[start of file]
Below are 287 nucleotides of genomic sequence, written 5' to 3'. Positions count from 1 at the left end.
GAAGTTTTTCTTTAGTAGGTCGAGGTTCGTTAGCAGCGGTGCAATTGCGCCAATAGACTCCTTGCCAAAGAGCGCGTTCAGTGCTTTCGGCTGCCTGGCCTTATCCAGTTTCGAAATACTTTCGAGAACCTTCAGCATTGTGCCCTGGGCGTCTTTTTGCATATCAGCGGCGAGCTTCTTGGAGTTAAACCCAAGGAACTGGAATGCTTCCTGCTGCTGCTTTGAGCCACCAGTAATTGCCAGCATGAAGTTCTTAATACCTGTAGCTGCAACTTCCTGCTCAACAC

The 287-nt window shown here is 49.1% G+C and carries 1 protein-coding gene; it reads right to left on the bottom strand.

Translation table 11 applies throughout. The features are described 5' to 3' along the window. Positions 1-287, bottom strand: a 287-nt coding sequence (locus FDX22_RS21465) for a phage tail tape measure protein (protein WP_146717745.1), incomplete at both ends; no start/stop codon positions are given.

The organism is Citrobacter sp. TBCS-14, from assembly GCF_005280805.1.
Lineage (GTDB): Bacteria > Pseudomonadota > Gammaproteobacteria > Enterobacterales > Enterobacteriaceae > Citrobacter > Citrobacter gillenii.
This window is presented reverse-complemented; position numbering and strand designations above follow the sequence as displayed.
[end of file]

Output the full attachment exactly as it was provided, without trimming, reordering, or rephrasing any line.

Below are 287 nucleotides of genomic sequence, written 5' to 3'. Positions count from 1 at the left end.
GAAGTTTTTCTTTAGTAGGTCGAGGTTCGTTAGCAGCGGTGCAATTGCGCCAATAGACTCCTTGCCAAAGAGCGCGTTCAGTGCTTTCGGCTGCCTGGCCTTATCCAGTTTCGAAATACTTTCGAGAACCTTCAGCATTGTGCCCTGGGCGTCTTTTTGCATATCAGCGGCGAGCTTCTTGGAGTTAAACCCAAGGAACTGGAATGCTTCCTGCTGCTGCTTTGAGCCACCAGTAATTGCCAGCATGAAGTTCTTAATACCTGTAGCTGCAACTTCCTGCTCAACAC

The 287-nt window shown here is 49.1% G+C and carries 1 protein-coding gene; it reads right to left on the bottom strand.

Translation table 11 applies throughout. The features are described 5' to 3' along the window. Positions 1-287, bottom strand: a 287-nt coding sequence (locus FDX22_RS21465) for a phage tail tape measure protein (protein WP_146717745.1), incomplete at both ends; no start/stop codon positions are given.

The organism is Citrobacter sp. TBCS-14, from assembly GCF_005280805.1.
Lineage (GTDB): Bacteria > Pseudomonadota > Gammaproteobacteria > Enterobacterales > Enterobacteriaceae > Citrobacter > Citrobacter gillenii.
This window is presented reverse-complemented; position numbering and strand designations above follow the sequence as displayed.